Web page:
Breaking ground

A good backhoe operator


One thing to notice about the photo above is the large rock lying to the left of the trench. It was a monster that had been lying just below the surface that Louis brought up when he was digging. It would become the first rock I laid for the new wall. There's no sense in wasting such a great piece of stone. While most of the stone I used could be picked up by one person, that rock was not one of those. The best you can do is roll and flip it into position, letting gravity do as much of the work as possible (though gravity is no help when it comes to getting it ready to flip!).

After that, Maurice, one of the workers at the farm brought over a load of gravel and dumped it in the trench. I learned a couple of things from that: 1) Maurice is not the sharpest tool in the shed. If you want him to do something, tell him exactly what to do. Do not expect him to do any thinking; 2) shoveling gravel is hard work. My next Facebook post echoed that statement:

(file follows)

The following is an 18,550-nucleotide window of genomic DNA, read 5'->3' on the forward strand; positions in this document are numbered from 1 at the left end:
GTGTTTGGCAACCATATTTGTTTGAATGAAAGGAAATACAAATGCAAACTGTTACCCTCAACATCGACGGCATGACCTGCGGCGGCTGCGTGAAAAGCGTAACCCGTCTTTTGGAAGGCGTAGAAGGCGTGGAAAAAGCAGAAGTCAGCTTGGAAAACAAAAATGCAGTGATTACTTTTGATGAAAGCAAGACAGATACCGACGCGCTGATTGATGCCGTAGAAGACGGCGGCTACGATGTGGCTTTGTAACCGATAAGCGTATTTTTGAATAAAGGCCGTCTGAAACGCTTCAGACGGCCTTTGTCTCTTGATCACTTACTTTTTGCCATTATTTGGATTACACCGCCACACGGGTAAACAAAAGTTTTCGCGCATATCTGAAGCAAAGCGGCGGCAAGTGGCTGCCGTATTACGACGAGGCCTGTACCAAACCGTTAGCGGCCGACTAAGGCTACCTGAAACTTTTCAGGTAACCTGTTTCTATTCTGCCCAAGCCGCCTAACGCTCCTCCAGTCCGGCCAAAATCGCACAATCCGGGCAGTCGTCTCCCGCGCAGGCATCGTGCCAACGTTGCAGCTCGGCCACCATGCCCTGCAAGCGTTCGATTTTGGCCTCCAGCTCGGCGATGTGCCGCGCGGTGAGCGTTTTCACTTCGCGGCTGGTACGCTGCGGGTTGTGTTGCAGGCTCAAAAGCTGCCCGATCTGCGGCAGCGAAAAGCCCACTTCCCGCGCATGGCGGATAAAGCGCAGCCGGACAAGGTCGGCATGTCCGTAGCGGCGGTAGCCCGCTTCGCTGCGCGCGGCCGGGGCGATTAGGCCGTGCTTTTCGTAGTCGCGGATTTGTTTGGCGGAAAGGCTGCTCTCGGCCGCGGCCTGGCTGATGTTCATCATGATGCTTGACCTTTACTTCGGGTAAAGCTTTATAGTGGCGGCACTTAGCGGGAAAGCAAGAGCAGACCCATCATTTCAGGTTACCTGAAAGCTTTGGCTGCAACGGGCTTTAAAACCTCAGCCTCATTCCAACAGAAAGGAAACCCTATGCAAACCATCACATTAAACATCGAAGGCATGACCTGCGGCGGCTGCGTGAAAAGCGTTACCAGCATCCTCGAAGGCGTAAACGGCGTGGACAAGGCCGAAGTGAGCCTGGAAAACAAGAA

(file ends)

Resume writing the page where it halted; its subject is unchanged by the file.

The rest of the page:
It's hot (79 degrees) and humid (81%) with a promised high of 83 today. Shovelling that gravel yesterday was tougher on me than I thought. Tough to get going this morning.
August 11 at 8:47am (Tuesday)

If I had been dumping the gravel, I would have put the whole pile of it at the end of the trench nearest to the old wall. Obviously (well, at least it was obvious to me, though evidently not to Maurice), that is where the first section of wall is going to be. Instead, Maurice dumped the whole pile of gravel about 6' from the end of the trench. I took my trusty shovel and moved a portion of the pile over to the end of the trench and smoothed the rest of it out.

Fifteen feet of gravel in 26' of trench

So now I had 26' of what would become a 67.5' trench and the first 15' of it was lined with gravel. Shortly after that, Louis arrived with the backhoe. The front bucket on it was loaded with my first delivery of stone.

The first load of stone

I went back to the old wall and finished repairing the section I had been working on, then spent the afternoon spreading that pile of stone out so that I could see all of the 'puzzle' pieces.

just finished the repair of the first section of the old wall. Set 11 capstones today; pictures to follow when the light is softer. In another couple of hours I will have been here one week; I'm going to spend the rest of the afternoon sorting stones for the new wall.